My musical alma mater, Reading Operatic Society (ROS), have been on an extraordinary theatrical voyage since they were first founded in 1950 by Mr Archibald Lusty. Back then and more recently, under the tender tutelage of John and Jill Lawes, they favoured rousing Gilbert & Sullivan and operetta style productions which I have had the pleasure of participating in, my first show being Salad Days at the same theatre back in 1974!
But now they tend towards the contemporary, and last week they raised the rafters of the Kenton Theatre with Stephen Schwartz’s rock musical Godspell (directed by the super-charged Andy Camichel with moving musical direction by Bridget Biggar and spirited choreography by Delun Jones).
A white-clad trumpeteer and exuberant, clapping chorus welcome us joyously, with explosive party streamers and water pistols. Vibrant splashed of colour are added to the white purity, as the company launch into this upbeat Broadway revival version with playful and contemporary twists to the dialogue (indeed, young people probably did not use Facebook back then!)
Against a simple grid, atmospherically lit, the talented cast of 13 are led by the radiant Ajani Cabey, mischievously compelling as Jesus, as they build their city on stage amidst gladsome graffiti. The divinely diverse band of disciples razzle-dazzle us with sassy Chorus Line routines, high octane rock and mesmeric musical numbers; there is even high speed roller skating (from the sequinned Charley) and a Waitrose trolley dash!
The angelic band of musicians can be glimpsed through the metallic backdrop as they musically power this production and the endearing Stanley swaps uke for electric guitar then keyboard, as he and the gutsy Charley serenade us delightfully at half-time.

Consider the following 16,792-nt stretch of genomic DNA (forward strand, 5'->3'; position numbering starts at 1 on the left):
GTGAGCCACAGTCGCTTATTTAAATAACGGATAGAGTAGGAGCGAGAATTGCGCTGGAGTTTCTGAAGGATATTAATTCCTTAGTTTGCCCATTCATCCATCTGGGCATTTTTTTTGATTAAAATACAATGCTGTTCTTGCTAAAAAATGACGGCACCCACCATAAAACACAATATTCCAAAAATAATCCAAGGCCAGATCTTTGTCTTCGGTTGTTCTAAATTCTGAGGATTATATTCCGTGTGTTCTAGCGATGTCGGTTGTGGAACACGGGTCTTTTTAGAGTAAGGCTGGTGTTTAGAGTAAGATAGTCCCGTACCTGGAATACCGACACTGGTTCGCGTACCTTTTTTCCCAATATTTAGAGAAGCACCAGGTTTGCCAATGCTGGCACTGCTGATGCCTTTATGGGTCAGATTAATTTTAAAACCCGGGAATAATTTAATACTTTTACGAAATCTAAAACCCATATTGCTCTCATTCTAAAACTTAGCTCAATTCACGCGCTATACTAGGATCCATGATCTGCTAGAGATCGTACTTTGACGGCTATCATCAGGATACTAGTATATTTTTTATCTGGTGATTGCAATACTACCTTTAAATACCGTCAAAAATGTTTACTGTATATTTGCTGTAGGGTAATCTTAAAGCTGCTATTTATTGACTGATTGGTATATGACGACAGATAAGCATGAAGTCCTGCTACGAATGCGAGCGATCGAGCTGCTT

Starkly contrasting with the joyous tableau of parables, act two is bathed in red and black decadence, featuring a satin clad nightclub crooner and sleazy, posturing chorus girls, straddling chairs in Cabaret style.
Chris Reddington, the benevolent John the Baptist, now exudes chilling menace as Judas, with powerhouse vocals. He and his sinister grey clad conspirators denounce Jesus to driving guitar riffs against a blood red backdrop. After the almost unbearably poignant By my Side, a hush descends on the auditorium as the end approaches
Suddenly, the stage is flooded with redeeming light, to the life-affirming strains of the entire company singing We can build a City.
Thank you Reading Operatic Society for a truly inspiring and uplifting evening it was good to be back!
ROS’s Godspell production has finished; their next one will be Little Shop of Horrors at the Kenton Theatre in March 2020.